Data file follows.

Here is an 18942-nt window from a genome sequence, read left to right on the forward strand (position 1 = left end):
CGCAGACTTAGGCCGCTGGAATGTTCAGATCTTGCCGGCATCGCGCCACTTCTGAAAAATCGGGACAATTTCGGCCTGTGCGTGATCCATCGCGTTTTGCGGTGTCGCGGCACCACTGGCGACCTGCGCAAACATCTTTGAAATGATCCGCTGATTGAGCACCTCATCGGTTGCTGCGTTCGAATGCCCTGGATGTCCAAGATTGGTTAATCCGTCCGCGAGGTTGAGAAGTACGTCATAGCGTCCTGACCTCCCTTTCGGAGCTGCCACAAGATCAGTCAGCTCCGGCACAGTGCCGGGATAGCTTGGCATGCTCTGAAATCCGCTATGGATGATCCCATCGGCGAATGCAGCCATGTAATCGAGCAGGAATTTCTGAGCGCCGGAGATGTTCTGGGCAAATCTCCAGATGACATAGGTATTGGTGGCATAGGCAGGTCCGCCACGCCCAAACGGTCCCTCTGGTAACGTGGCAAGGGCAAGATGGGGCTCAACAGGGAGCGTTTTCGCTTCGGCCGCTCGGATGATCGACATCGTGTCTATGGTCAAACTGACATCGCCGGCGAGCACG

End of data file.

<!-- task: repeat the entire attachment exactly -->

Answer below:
Here is an 18942-nt window from a genome sequence, read left to right on the forward strand (position 1 = left end):
CGCAGACTTAGGCCGCTGGAATGTTCAGATCTTGCCGGCATCGCGCCACTTCTGAAAAATCGGGACAATTTCGGCCTGTGCGTGATCCATCGCGTTTTGCGGTGTCGCGGCACCACTGGCGACCTGCGCAAACATCTTTGAAATGATCCGCTGATTGAGCACCTCATCGGTTGCTGCGTTCGAATGCCCTGGATGTCCAAGATTGGTTAATCCGTCCGCGAGGTTGAGAAGTACGTCATAGCGTCCTGACCTCCCTTTCGGAGCTGCCACAAGATCAGTCAGCTCCGGCACAGTGCCGGGATAGCTTGGCATGCTCTGAAATCCGCTATGGATGATCCCATCGGCGAATGCAGCCATGTAATCGAGCAGGAATTTCTGAGCGCCGGAGATGTTCTGGGCAAATCTCCAGATGACATAGGTATTGGTGGCATAGGCAGGTCCGCCACGCCCAAACGGTCCCTCTGGTAACGTGGCAAGGGCAAGATGGGGCTCAACAGGGAGCGTTTTCGCTTCGGCCGCTCGGATGATCGACATCGTGTCTATGGTCAAACTGACATCGCCGGCGAGCACG